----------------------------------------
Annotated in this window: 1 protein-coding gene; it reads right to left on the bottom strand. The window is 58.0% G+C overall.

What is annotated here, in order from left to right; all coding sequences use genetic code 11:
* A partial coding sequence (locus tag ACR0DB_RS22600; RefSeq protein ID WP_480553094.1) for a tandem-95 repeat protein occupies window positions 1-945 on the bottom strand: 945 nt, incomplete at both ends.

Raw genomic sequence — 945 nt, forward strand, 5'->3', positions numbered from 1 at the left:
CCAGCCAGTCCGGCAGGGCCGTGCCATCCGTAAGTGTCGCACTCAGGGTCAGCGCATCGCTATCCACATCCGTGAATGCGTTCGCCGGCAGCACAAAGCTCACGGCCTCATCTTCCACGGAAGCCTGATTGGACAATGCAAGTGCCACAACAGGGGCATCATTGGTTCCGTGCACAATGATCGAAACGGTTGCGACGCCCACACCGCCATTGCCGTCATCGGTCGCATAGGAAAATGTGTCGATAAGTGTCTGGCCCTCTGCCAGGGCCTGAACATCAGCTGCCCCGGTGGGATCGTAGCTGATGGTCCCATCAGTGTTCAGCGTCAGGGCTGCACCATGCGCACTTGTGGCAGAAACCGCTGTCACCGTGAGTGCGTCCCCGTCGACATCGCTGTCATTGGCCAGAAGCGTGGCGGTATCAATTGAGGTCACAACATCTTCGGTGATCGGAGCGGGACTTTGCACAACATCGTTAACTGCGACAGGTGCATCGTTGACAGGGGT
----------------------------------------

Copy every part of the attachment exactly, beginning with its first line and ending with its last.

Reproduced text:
Annotated in this window: 1 protein-coding gene; it reads right to left on the bottom strand. The window is 58.0% G+C overall.

What is annotated here, in order from left to right; all coding sequences use genetic code 11:
* A partial coding sequence (locus tag ACR0DB_RS22600; RefSeq protein ID WP_480553094.1) for a tandem-95 repeat protein occupies window positions 1-945 on the bottom strand: 945 nt, incomplete at both ends.

Raw genomic sequence — 945 nt, forward strand, 5'->3', positions numbered from 1 at the left:
CCAGCCAGTCCGGCAGGGCCGTGCCATCCGTAAGTGTCGCACTCAGGGTCAGCGCATCGCTATCCACATCCGTGAATGCGTTCGCCGGCAGCACAAAGCTCACGGCCTCATCTTCCACGGAAGCCTGATTGGACAATGCAAGTGCCACAACAGGGGCATCATTGGTTCCGTGCACAATGATCGAAACGGTTGCGACGCCCACACCGCCATTGCCGTCATCGGTCGCATAGGAAAATGTGTCGATAAGTGTCTGGCCCTCTGCCAGGGCCTGAACATCAGCTGCCCCGGTGGGATCGTAGCTGATGGTCCCATCAGTGTTCAGCGTCAGGGCTGCACCATGCGCACTTGTGGCAGAAACCGCTGTCACCGTGAGTGCGTCCCCGTCGACATCGCTGTCATTGGCCAGAAGCGTGGCGGTATCAATTGAGGTCACAACATCTTCGGTGATCGGAGCGGGACTTTGCACAACATCGTTAACTGCGACAGGTGCATCGTTGACAGGGGT